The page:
- For Compiz 0.9.12, there were fixes for problems with the nVidia proprietary driver, full integrated support for the MATE desktop, on par with Gnome2 and Unity, and refresh of the gtk-window-decorator for Gnome2 support.
Ubuntu Core (Snappy)
Ubuntu 15.04 is the first release that includes snappy Ubuntu Core, a new Ubuntu rendition that uses a new, transactional packaging system: snappy.
‘Snappy’ Ubuntu Core is the smallest and most secure edition of Ubuntu. It is a super-lean, transactionally updated version of Ubuntu, perfect for inventors, technologists and the active and growing Ubuntu developer community, for cloud container hosts and smart, connected devices. It powers drones, robots, network switches, mobile base stations, industrial gateways, and IoT home hubs.
- Firefox is updated to version 36 and Chromium is updated to version 41.
- Most of the Gnome platform is now based on version 3.14. Qt updated to version XX.
- Pulseaudio is updated to version 6 paving the way for a move to Bluez5 next release.
- Improved change tracking in Writer.
- Improve mail merge performance.
- Improved shapes which can now have fully formatted content with tables etc.
- More statistics functions in Calc.
- Improved OpenGL support for slide transitions in Impress and Draw.
- Password protected documents in Impress.
- Support for digital signed PDF exports has been added, as has support for connecting to Sharepoint and One Drive.
- Many new multimedia formats are supported including .ra, .rm, .dv, .ac3, .opus, .asf, and .m4a.
For a complete list of changes, including the most technical ones, you can refer to the Ubuntu 15.04 Vivid Vervet official release notes
Upgrading from Ubuntu 14.10 to Ubuntu Vivid Vervet
To upgrade on a desktop system:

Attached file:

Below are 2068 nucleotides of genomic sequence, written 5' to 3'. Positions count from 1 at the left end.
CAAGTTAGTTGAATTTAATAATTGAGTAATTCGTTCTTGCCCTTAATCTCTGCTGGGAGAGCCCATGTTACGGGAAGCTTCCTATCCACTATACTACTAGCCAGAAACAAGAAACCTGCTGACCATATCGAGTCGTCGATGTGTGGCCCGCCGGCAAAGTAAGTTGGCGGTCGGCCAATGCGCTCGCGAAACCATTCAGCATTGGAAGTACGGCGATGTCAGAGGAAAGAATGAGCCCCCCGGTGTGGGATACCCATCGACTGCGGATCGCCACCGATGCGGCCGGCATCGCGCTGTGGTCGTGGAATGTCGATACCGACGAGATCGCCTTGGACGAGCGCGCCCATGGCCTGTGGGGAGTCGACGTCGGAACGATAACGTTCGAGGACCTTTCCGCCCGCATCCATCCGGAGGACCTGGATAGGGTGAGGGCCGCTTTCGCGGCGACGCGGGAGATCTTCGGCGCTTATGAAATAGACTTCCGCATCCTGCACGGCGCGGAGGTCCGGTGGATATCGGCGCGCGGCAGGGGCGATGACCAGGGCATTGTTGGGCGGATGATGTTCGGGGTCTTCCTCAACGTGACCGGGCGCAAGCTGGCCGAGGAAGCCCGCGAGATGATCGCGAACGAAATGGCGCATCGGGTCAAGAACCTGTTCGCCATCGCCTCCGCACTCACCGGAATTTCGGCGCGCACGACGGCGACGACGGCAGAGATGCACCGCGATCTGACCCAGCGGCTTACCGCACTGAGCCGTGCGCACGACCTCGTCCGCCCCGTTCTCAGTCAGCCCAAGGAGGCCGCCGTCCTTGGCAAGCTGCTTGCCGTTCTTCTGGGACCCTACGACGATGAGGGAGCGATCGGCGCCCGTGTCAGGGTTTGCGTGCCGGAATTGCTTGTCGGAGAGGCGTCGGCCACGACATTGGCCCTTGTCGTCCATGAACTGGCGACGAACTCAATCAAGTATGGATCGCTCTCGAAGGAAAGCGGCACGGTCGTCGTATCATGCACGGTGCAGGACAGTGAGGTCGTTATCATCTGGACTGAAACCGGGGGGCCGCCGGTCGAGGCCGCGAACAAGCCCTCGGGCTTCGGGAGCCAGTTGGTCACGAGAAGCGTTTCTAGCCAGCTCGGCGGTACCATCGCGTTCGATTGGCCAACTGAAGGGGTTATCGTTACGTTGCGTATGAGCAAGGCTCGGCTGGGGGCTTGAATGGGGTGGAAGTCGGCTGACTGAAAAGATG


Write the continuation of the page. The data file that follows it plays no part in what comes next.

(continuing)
- Open the “Software & Updates” Setting in System settings.
- Select the 3rd Tab called “Updates”.
- Set the “Notify me of a new Ubuntu version” dropdown menu to “For any new version”.
- Press Alt+F2 and type in “update-manager” (without the quotes) into the command box.
- Update Manager should open up and tell you: New distribution release ‘15.04’ is available.
- Click Upgrade and follow the on-screen instructions.
To upgrade on a server system:
- Install the update-manager-core package if it is not already installed.
- Make sure the /etc/update-manager/release-upgrades is set to normal.
- Launch the upgrade tool with the command sudo do-release-upgrade.
- Follow the on-screen instructions.
Note that the server upgrade will use GNU screen and automatically re-attach in case of dropped connection problems.
There are no offline upgrade options for Ubuntu Desktop and Ubuntu Server. Please ensure you have network connectivity to one of the official mirrors or to a locally accessible mirror and follow the instructions above.
Warning! Ubuntu 15.04 Vivid Vervet uses Systemd instead of Upstart. Therefore, your init scripts will break upon upgrade. If you have a home server running Ubuntu 14.10 or older we recommend sticking with it for a little while.
These are way too many changes! Can I use Ubuntu 15.04 for a home server or an HTPC?
Yes, you can! With the ability to run Ubuntu 15.04 Vivid Vervet on systems such as the Raspberry Pi 2, as well as upcoming guides on the subject that we will be posting shortly, you can take full advantage of this new operating system which is scheduled to have support from Canonical during 9 months, until January 2016. With the bug fixes present in Ubuntu 15.04 release as well as the improvements to usability and speed, it will surely make for a good user experience on any system you plan to use it on.